On the first Saturday of each month for at least the next little while I intend to share here one of the Weekly Wonders from that previous project. This time I’d like to introduce you to Ammit, an ancient Egyptian figure for entropic forces.
This week’s fantastic being is Ammit.
Her name means devourer or soul-eater in ancient Egyptian; her titles are Devourer of the Dead, Eater of Hearts, and Great of Death. (The English translation of Jorge Luis Borges’s The Book of Imaginary Beings calls her Eater of the Dead.) She was a female demon with the head of a crocodile, the mane, front legs, and forebody of a lion, and the hindquarters of a hippopotamus.
When an Egyptian died, their soul had to pass through Duat, a dark and demon-infested underworld; at the end of this journey, they would come to the Hall of Two Truths, where rest the scales of justice. Anubis, god of death, weighs the Egyptian’s heart on the scales against Ma’at’s (goddess of truth) ostrich feather, to determine if the heart is pure. Thoth (scribe of the gods) watches to record the result; Ammit waits nearby as well. If the scales tip in the right direction, the deceased may continue on toward Osiris and immortality; if the scales tip in the wrong direction, the heart is cast to Ammit, who devours it. If Ammit eats a person’s heart, they are said to “die a second time” and to be restless forever.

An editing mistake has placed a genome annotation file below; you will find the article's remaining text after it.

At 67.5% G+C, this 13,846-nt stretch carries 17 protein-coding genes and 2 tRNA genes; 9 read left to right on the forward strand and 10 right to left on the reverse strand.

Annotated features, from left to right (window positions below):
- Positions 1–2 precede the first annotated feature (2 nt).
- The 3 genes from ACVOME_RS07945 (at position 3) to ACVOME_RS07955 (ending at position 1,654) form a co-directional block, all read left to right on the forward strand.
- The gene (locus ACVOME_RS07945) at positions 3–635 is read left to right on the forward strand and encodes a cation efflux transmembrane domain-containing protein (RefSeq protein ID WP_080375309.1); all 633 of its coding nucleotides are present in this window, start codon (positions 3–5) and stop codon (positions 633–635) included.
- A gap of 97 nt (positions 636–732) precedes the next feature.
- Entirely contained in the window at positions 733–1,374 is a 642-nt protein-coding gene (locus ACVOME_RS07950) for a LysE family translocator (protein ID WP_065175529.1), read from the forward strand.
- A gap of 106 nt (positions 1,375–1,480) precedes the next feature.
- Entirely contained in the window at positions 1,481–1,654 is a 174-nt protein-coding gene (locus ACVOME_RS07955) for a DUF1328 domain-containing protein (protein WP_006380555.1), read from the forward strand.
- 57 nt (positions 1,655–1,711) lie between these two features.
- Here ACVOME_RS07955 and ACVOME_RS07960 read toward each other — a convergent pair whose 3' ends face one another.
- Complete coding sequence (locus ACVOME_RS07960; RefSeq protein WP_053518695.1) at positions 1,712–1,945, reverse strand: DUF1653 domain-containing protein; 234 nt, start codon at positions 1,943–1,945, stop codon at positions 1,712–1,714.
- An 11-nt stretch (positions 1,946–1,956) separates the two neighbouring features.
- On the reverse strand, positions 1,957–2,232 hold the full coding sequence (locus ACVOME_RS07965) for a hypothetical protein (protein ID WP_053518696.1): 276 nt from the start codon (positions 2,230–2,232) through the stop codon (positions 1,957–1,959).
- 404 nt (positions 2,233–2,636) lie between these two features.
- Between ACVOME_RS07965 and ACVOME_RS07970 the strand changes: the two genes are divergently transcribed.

Despite her company, Ammit is not an object of worship: Ammit is the embodiment of destruction, of all that Egyptians hated and feared, of the consequences of not following Ma’at—that is, truth and order and balance and law. Ammit is entropy, the reeking maw of chaos, eternal negation, the Nihil gnawing at the heart of the world. And, in some depictions, Ammit is adorable.
Posted by Christian H.